Grains. Rice, quinoa, kasha, grits, polenta, amaranth, buckwheat, wild rice, millet, wheat, barley, oats… All over the world, grains created the base of many peasant diets. In less affluent places, they are still the major source of calories for many. They are likely, and should be, a part of your daily diet. So, you doubtless have leftovers now and again. Again, just like with vegetables, the destination of your leftover will depend on how it began its life in your kitchen. Plain boiled or steamed grains are very easy to re-purpose. Once you’ve added seasonings or additional ingredients, extra care and thought is needed to avoid mixing conflicting flavors. The basic rule of thumb is to always stay within the cuisine you started in, or to only add little more what you already used. A dash of an acid like vinegar or citrus juice is also often helpful to brighten flavors and refresh the dish.
What to do with leftover cooked grains? Anything!
Stir-fry. Toss them with basically any combination of flavors that blends together nicely. Start with canola or olive oil (you could, if you must, even use a little bacon or panchetta or coconut oil), then cook your aromatics like onion or celery, add any herbs or spices to toast briefly, toss in any other items like cooked legumes or vegetables, then finish by adding the grains. Think fried rice: but it need not be Asian. Try an Italian or Creole flavor with long grained rice, or Mexican with quinoa.
Top them with stew. Or leftover soup. You can even top them with some broth and an egg for a meal in a cup. Basically, heat and top with any steaming combination of vegetables, proteins, and seasonings. Even fruit.
Salad. Make a vinaigrette, and toss the grains in it with any of the followings: diced raw or blanched vegetables, nuts, fruit, bits of fish or meat, beans, fresh or dried herbs, and spices. Serve room temperature or warm.
“Rice” balls. Make filled, seasoned grain balls out whatever you have in the fridge. (Google onigiri for the authentic deal.) You’ll need to have slightly sticky grains, so this works best with something that’s a little overcooked. Add some salt or other seasonings (toasted ground nuts are especially good) into your grain. Spoon about half a cup into a damp palm. Make a dent in the center and add little bit of filling– pickles, smoked fish, even finely chopped spinach, or leftover meat or fish. Close the grain around the filling and press into a ball using cupped hands. Wrap in nori, if desired, or roll in sesame seeds.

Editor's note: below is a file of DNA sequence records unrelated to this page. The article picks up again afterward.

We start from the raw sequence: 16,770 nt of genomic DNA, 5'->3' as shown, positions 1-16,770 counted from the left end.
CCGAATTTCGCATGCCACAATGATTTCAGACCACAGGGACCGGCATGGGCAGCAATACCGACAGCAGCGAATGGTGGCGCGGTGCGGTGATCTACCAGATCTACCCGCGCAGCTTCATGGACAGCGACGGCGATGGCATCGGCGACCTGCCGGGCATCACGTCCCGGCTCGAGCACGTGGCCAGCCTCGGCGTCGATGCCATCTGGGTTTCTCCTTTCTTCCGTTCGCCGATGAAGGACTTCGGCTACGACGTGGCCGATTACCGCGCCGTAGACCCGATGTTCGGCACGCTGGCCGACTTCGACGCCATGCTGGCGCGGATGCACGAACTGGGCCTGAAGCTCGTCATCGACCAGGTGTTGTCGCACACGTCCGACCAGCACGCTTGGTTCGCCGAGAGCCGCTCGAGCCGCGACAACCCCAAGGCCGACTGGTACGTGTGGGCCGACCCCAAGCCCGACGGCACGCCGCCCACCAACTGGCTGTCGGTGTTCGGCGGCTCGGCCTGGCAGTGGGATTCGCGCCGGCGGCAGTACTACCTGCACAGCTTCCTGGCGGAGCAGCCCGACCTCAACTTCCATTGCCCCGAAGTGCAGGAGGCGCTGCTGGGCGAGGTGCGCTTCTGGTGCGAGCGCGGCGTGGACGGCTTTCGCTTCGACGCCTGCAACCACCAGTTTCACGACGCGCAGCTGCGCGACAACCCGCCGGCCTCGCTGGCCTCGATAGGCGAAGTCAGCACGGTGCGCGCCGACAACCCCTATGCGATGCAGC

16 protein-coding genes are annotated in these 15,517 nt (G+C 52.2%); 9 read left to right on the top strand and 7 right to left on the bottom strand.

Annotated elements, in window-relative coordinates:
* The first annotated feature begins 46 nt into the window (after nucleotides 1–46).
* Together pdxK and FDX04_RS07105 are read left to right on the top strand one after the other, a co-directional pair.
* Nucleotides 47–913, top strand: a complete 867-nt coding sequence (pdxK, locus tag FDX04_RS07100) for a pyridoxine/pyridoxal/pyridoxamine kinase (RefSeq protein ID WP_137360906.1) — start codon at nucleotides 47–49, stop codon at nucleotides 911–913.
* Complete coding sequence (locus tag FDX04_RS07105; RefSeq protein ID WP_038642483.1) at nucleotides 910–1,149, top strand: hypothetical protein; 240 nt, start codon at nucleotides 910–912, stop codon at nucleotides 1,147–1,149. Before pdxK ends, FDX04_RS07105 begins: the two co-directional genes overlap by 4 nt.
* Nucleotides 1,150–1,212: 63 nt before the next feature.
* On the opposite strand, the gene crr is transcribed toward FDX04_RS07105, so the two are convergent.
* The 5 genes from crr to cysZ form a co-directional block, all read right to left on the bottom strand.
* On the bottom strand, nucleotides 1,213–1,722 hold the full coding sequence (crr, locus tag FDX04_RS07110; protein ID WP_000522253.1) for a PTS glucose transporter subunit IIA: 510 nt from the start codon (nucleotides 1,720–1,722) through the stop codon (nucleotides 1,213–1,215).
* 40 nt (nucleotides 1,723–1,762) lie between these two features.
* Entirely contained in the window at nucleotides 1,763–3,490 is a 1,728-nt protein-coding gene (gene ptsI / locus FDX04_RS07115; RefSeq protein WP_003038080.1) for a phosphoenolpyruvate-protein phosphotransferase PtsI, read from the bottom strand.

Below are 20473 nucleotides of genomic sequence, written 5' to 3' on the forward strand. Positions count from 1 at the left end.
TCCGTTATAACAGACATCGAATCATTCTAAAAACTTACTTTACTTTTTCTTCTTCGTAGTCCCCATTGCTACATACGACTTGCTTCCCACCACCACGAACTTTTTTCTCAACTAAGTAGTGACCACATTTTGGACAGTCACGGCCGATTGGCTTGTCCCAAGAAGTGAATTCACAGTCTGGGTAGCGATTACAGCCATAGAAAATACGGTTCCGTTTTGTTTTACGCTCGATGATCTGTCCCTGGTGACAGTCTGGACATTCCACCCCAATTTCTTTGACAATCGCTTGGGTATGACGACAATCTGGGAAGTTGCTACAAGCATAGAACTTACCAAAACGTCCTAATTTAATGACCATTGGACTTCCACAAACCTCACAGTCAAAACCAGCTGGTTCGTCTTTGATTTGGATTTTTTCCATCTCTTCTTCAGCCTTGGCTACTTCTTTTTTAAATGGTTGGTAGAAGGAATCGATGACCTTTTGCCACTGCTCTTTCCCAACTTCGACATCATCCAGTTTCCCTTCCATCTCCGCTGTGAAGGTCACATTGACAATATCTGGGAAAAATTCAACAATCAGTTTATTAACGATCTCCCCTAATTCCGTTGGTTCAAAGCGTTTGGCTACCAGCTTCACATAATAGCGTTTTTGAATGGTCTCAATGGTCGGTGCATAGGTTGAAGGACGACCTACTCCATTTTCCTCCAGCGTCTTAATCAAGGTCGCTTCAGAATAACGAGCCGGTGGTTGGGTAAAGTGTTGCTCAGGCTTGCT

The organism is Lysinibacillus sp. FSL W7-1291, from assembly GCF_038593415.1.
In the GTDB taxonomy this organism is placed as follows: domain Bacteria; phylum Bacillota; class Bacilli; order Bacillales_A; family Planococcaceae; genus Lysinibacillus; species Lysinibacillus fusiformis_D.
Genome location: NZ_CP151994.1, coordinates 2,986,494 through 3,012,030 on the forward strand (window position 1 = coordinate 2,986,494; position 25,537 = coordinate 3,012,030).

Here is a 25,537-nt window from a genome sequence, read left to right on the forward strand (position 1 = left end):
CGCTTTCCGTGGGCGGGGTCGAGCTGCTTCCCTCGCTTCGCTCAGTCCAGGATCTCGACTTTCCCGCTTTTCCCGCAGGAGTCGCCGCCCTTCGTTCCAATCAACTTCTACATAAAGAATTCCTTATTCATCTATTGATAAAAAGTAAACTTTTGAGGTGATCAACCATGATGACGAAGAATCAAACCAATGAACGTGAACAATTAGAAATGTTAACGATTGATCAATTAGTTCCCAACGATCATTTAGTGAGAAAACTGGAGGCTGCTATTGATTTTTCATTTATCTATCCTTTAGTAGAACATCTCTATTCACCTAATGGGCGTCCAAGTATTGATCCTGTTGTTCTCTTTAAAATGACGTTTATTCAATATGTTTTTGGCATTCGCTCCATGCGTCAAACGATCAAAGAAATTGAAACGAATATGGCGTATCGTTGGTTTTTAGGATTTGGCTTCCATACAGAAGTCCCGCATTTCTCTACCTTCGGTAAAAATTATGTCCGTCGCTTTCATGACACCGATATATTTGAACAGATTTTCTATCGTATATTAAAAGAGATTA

Porridge. Take your grain and add liquid. Cook, stirring regularly, until it reminds you of hot cereal or risotto. Add flavors and/or diced bit of cooked vegetables, meats, or fruit. (I like maple syrup and nuts for breakfast, or cheese with broccoli and herbs for supper.)
Fried porridge. Make your porridge, but cook until it is quite stiff. A spoon should almost stand up in it unsupported. Pour into a greased pan and let sit for over 2 hours. Slice, and pan fry in a little oil or brush with oil and broil until lightly browned. Alternately, dip your slices into egg and then cornmeal or breadcrumbs before pan frying.
Burgers. Mix your grains with some cooked legumes or seeds/nuts, an egg, and seasonings. Bake on a non-stick baking sheet until browned and cooked through or pan fry. Feel free to add lots of vegetables and call them veggie burgers.
Fritatta. It’s not precisely a frittata, but works very nicely to stretch a smaller amount of grain across more people. Suprise company for dinner? Whip up 3-5 eggs and mix in your seasoning and up to 1 1/2 cups cooked grains. Pour into a greased casserole and bake until solid. It’ll take longer than you think. Also handy for feeding those who should be eating less carbohydrates, but want to feel like they’re eating more.
The eternal casserole base. You heard me. Grains, following by vegetables, protein, and then topped with a sauce and maybe something crunchy on top.
Stuff it. What? Anything you like. Cabbage, grape leaves, giant zucchini, peppers, chicken, turkeys, etc. You can even stuff a baking dish and call it dressing.
Muffins or pancakes. Replace about 1/3 of the flour with cooked grains (not porrige, but distinct grains like rice or millet). Add an extra 1/2 tsp of baking powder or whisk the egg whites to compensate for the additional heaviness of the batter.
Pudding. Rice pudding, but use whatever you have handy. Polenta can become Indian Pudding, for example. Just nothing cooked with garlic. Use the garlic quinoa in the casserole, or even in savory muffins.
Freeze it. That baggie or tupperware will be very convinient one night when you are tired as long as you remember it’s there. Date it, and be sure to clean out the freezer regularly.
Truly out of ideas? Eat it for breakfast: as it, with milk and cinnamon, or with a fried egg on top.
See Part One, for ideas of how to use leftover vegetables: http://wp.me/pXyVx-4x